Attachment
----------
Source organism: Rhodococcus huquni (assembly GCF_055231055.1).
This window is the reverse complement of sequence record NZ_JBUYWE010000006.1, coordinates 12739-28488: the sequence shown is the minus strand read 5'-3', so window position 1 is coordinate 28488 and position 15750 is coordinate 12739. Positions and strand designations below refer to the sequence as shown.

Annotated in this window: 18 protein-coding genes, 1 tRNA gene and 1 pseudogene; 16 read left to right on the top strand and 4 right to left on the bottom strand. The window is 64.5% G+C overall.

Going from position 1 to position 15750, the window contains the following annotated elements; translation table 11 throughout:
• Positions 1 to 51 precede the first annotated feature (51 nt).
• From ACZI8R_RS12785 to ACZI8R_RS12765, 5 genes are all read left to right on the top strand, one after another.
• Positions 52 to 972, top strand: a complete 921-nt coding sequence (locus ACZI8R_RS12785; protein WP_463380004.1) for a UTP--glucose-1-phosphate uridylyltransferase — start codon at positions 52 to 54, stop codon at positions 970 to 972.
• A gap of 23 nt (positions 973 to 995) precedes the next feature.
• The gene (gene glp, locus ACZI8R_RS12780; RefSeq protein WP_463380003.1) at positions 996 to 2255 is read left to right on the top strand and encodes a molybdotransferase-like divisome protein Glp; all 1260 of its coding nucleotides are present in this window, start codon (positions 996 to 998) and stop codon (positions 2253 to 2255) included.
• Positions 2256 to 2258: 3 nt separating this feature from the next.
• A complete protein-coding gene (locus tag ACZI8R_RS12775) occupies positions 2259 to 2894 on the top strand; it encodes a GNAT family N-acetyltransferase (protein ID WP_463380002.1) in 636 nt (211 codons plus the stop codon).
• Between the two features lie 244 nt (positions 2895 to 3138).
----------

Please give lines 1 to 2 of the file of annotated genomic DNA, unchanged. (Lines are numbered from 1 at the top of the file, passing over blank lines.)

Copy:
Source organism: Rhodococcus huquni (assembly GCF_055231055.1).
This window is the reverse complement of sequence record NZ_JBUYWE010000006.1, coordinates 12739-28488: the sequence shown is the minus strand read 5'-3', so window position 1 is coordinate 28488 and position 15750 is coordinate 12739. Positions and strand designations below refer to the sequence as shown.